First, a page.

• Rub oil of cloves on sore gums and teeth to ease pain.

  • Chew whole cloves to diminish bad breath.


Comfrey


The comfrey plant grows in rich, moist areas and has prickly green leaves along its stalk, which can reach three feet in height. White flowers bloom at the top of the comfrey plant. Its leaves and roots have traditionally been used to treat the lungs, stomach, and intestines. Comfrey contains phosphorus, potassium, starch, tannins, and vitamins A, C, and E.


Precautions and Recommendations


  • Do not use comfrey for longer than three months at a time as it may cause liver damage.

  • Soak a washcloth in warm comfrey tea and use as a compress (see Using Herbs, Application Preparation, in Part Three) to ease jaw tension and relieve the pain of jaw and tooth fractures or adjustments to braces.


Dandelion


Commonly thought of as a weed, the dandelion flowers from April to November. It has long been used to make tea and wine and is a popular seasoning in old English recipes. The leaves, roots, and tops are used to treat a variety of infernal organs and to purify blood. It also increases the production of bile and urine. Dandelion contains biotin, calcium, choline, fats, iron, magnesium, niacin, PABA, phosphorus, proteins, sulfur, zinc, and a variety of vitamins.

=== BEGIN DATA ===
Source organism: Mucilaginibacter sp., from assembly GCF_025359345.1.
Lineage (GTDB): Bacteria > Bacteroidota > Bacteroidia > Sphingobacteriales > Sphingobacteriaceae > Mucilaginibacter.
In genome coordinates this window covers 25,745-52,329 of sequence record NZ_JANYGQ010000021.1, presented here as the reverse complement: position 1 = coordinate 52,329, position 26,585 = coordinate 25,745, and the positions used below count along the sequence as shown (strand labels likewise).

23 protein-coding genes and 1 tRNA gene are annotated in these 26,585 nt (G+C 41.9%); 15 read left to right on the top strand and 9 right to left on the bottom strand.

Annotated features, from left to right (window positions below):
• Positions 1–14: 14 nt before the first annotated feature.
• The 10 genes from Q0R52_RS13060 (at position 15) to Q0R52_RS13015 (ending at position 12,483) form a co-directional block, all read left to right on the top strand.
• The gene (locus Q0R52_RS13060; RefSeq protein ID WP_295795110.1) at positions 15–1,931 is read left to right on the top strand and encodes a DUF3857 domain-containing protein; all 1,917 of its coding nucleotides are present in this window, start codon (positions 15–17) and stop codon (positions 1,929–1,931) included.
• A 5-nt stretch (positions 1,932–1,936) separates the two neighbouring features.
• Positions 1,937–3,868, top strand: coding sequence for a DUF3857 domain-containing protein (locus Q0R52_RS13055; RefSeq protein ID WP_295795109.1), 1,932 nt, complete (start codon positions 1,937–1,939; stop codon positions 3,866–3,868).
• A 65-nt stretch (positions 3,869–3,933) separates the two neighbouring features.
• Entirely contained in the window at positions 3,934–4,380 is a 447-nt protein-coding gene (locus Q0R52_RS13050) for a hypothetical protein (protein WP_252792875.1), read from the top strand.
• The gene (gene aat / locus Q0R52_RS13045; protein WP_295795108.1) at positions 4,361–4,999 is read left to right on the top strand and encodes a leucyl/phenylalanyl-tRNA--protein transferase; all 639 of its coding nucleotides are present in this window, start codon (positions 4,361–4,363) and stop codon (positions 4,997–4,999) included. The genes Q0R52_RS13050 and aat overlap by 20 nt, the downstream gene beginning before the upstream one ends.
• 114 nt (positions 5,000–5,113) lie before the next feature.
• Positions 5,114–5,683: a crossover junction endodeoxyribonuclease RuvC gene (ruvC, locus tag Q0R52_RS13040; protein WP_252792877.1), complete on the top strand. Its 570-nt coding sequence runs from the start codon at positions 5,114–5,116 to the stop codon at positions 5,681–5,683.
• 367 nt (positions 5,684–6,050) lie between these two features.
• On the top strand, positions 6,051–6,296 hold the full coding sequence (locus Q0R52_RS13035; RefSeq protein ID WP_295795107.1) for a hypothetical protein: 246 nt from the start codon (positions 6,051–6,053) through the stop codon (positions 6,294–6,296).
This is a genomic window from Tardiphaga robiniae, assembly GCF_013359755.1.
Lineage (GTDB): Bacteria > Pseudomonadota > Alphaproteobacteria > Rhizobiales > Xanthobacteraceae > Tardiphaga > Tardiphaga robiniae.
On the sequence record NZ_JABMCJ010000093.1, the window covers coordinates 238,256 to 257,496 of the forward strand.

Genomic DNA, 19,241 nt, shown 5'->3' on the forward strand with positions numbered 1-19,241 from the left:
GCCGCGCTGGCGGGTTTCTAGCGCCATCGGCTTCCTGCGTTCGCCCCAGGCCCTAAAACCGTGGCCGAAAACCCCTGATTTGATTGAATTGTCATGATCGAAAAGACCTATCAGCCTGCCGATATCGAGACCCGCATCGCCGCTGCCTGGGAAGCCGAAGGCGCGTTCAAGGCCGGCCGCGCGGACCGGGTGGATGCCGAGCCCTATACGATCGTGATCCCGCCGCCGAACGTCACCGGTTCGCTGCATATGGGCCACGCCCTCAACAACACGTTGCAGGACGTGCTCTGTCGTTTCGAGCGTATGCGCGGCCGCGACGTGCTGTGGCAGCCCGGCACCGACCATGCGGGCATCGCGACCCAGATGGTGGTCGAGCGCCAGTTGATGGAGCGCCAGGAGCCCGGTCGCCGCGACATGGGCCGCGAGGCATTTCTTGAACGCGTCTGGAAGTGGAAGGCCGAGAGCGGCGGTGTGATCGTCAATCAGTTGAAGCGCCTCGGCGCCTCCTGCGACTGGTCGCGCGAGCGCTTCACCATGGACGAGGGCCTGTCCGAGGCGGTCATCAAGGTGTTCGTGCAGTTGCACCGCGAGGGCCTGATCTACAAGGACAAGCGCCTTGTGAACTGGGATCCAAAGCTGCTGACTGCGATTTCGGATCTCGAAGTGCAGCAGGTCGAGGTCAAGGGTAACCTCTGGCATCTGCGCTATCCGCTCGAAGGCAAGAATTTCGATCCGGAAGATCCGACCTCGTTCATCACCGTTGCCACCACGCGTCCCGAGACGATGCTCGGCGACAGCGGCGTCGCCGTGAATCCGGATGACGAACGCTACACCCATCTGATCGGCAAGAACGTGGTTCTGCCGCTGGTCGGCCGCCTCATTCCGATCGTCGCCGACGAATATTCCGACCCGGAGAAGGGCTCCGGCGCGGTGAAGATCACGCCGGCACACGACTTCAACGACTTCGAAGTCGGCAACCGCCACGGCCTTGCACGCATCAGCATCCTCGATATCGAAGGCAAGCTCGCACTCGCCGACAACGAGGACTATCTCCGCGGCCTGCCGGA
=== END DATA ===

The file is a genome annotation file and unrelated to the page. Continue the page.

Precautions and Recommendations


  • Dandelion is useful for treating abscesses in the mouth.

  • Use as a blood purifier.


Echinacea


Historically used against syphilis and gonorrhea, echinacea is a good blood cleanser. Its roots and leaves contain many enzymes, fatty acids, and polysaccharides, which are recognized as immune system stimulators. The plants also contain copper, glucose, iron, potassium, protein, sucrose, sulfur, and vitamins A, C, and E. Echinacea has antibiotic, antiviral, and anti-inflammatory properties.


Precautions and Recommendations


  • The alcohol used to prepare tinctures may destroy echinacea’s polysaccharides. The freeze-dried form is preferred.

  • Combined with myrrh and licorice root, echinacea is excellent for the treatment of abscesses in the mouth.


Elderberry


The small edible fruit of the elder-a plant that can reach twelve feet and grows in damp ground-elderberries are a rich source of vitamin C. The dark purple berries are often used to make wine or preserves and have traditionally been used to treat colic, diarrhea, rheumatism, coughs, and colds.


Precautions and Recommendations


  • Prepare elderberry mouthwash (see Using Herbs, Mouthwash Preparation, in Part Three) after gum surgery or after sutures have been placed. The rinse will help tissues to heal properly, thereby preventing scars.


Eucalyptus